Growing up in Spain trying to combine academics and sports
For most kids, being able to play sports all day seems much better than sitting at a desk and learning algebra, but being a student-athlete in Spain is challenging in reality. Missing an exam or an assignment due to competition is not a big deal when athletes are young, but when high school starts, it gets complicated.
Although there are options to get through it, sports are not highly valued and schools aren’t very flexible when it comes to adapting to competition and practice schedules. However, Spain has some public schools that are specifically for athletes. They’re also completely free.
Bruna Roqueta, a high school sophomore, was born and raised in Seva, a town about an hour away from Barcelona, where she played golf and went to school. When she got to high school it got too complicated to do both so she transferred to IES Blume, a government-sponsored school for athletes where she lived during the week to reduce transportation costs.
“In IES Blume it is easier for me to focus on both academics and golf without having distractions,” Roqueta said. “It is a more professional atmosphere. I have become more independent living away from my parents and I think this is great in preparation for trying to go to college in the U.S. I have some friends who are doing it and loved it, and I am ready for another change and a new experience in my life.”
After graduation, it becomes even harder to combine athletic and academic pursuits. According to Gonzalo Corrales, founder of AGM, an agency that helps students find sports scholarships in U.S. universities, only 1 in 16,000 young athletes make it to the pro level, being able to make a living off of their sport. The rest have to look for alternatives.
Aspiring athletes can stay in Spain and go to college while continuing with their sport, but this can be demanding, especially for non-Olympic sports that get less attention and help. Another option is dropping academics and going for the pro level in sports. These people miss out on their true academic potential. It’s also risky to fully dedicate themselves to sports as the work-span for professional athletes is usually short — age and constant exercise take a toll on the body. Academic preparation to re-enter the workforce after pursuing sport is important.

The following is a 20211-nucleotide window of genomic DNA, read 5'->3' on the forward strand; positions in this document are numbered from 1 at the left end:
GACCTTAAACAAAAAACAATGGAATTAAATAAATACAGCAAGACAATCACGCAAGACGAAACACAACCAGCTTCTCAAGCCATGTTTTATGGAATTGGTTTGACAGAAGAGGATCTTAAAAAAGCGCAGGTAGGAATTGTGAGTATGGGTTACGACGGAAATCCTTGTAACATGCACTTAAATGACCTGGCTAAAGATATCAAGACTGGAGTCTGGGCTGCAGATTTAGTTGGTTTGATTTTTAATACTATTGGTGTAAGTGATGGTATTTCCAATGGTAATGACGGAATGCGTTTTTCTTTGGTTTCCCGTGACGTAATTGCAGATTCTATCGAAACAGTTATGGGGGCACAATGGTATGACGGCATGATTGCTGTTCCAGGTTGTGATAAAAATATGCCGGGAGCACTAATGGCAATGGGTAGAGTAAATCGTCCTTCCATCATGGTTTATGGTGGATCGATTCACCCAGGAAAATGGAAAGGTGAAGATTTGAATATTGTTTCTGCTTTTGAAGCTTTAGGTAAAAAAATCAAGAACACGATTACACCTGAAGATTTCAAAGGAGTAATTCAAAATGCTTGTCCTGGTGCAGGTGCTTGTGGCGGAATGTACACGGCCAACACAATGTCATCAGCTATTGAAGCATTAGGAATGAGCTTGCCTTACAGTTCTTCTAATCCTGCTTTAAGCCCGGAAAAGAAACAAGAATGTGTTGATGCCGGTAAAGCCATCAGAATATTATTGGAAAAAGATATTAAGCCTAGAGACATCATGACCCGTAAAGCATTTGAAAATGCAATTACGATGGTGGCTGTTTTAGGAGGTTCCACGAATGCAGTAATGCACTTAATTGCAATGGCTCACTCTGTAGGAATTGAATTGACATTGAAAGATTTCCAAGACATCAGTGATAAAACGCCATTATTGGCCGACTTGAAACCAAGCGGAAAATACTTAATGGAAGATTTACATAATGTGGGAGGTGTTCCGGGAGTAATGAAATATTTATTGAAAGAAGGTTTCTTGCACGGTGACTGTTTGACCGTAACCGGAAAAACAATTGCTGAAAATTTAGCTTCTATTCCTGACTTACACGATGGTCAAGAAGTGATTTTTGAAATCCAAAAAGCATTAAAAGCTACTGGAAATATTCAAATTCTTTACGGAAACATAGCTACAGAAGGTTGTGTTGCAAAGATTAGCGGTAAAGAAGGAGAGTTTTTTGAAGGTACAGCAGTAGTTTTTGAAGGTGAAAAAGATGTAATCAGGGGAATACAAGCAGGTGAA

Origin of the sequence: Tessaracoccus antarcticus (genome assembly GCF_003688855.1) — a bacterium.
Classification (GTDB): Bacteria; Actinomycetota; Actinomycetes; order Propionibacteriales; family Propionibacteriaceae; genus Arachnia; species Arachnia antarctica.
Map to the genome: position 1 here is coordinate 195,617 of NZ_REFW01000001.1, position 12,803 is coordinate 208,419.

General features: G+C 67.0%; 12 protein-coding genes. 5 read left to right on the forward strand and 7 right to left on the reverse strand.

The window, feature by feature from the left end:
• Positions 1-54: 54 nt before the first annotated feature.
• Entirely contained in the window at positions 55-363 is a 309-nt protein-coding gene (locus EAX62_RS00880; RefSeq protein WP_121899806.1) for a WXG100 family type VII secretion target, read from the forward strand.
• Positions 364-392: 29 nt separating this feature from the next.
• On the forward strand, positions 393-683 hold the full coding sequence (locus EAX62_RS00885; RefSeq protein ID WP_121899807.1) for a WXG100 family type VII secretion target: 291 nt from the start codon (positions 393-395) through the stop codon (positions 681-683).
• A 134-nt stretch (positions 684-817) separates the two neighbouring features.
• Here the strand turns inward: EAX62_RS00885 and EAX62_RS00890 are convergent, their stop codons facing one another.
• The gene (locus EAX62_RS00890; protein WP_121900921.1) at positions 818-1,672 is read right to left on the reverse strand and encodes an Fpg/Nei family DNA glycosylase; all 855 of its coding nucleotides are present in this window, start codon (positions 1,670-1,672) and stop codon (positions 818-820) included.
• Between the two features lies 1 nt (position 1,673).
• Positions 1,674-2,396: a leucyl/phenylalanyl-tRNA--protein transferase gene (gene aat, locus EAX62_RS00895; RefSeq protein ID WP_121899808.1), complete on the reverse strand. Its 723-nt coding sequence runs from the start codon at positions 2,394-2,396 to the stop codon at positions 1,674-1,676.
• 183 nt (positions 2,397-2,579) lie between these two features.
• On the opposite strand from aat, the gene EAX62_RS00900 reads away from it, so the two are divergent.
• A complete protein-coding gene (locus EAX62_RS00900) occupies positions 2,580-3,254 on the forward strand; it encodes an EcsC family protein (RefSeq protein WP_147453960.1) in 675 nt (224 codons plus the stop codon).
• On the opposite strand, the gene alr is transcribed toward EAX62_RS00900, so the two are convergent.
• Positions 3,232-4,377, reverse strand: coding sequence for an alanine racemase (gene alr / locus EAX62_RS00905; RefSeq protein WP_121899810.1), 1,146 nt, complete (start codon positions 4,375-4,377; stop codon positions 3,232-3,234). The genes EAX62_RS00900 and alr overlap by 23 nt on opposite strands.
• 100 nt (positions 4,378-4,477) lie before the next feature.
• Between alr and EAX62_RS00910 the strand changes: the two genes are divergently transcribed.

Being a student-athlete in the U.S. is the best of both worlds. Still, leaving Spain requires an additional effort for these young student-athletes — adapting to a new language, culture and being far from family and friends are common obstacles. But many think the sacrifice is worth it, as there are also many benefits.
Student-athletes can pick classes and change their schedules and exams to fit with their competitions, and sports facilities in U.S. universities tend to be professional, the perfect setting for these students. Student-athletes have the added privilege of representing the university and usually have high social status, with other students admiring them and giving them support.
Young athletes also get support in a more tangible form. Scholarships often cover tuition, athletics, housing and food, giving students an extra help. For the 2016-2017 academic year, Spain had more than 1,000 athletes studying in the U.S., which shows the great potential of Spanish young athletes.
“I got a lot of help from the university, I was very respected for being an athlete and my coaches and team were like a family to me,” said Adria Arnaus, a former student-athlete in Texas A&M. “Having to become independent and combine academic, athletic and social aspects of my life built me into a more responsible person, creating great attributions for the work life and for a professional athlete”.
Once they graduate in the U.S., these Spanish student-athletes have essential work qualities that differentiate them from their counterparts in Spain. They are bilingual, good time managers, are hard-working and are team players. Many Spanish companies have started to value these qualities and are starting to look for profiles like this to be part of their team. Still, the Spanish education system has to catch up to plug the talent leak that has athletes leaving home for the U.S.
These graduates can choose different paths based on their experiences and qualities. They might find a job in the U.S. and extend their visa, or they could go back to Spain, bringing all of their experience from abroad.
“Some of the highlights of being a student-athlete in the U.S. would be getting to be bilingual in English and having the chance to play great courses and tournaments, against great players, which gave me a better view of what I was facing if I wanted to get into professional golf,” said Arnaus, who is pursuing pro golf in Spain.
But the experience is different for other athletes. Cristina Felip was a student-athlete at Long Island University, and returned to Spain looking for career paths in the sports world. She turned to sports-related companies like Fundación Laureus and AGM.
“Both places were looking for people in the world of sports, and they were very interested in my experience in the U.S. From what I lived, college education in the US, in comparison to Spain prepares you more for the working world,” Felip said.
“Companies now look for people that are bilingual in English, disciplined, adapting, hard-working, organized and with a spirit of sacrifice, and who could be better than an athlete graduated in the U.S. for this?”
Cover cartoon credit: Sergio Algeri/GYV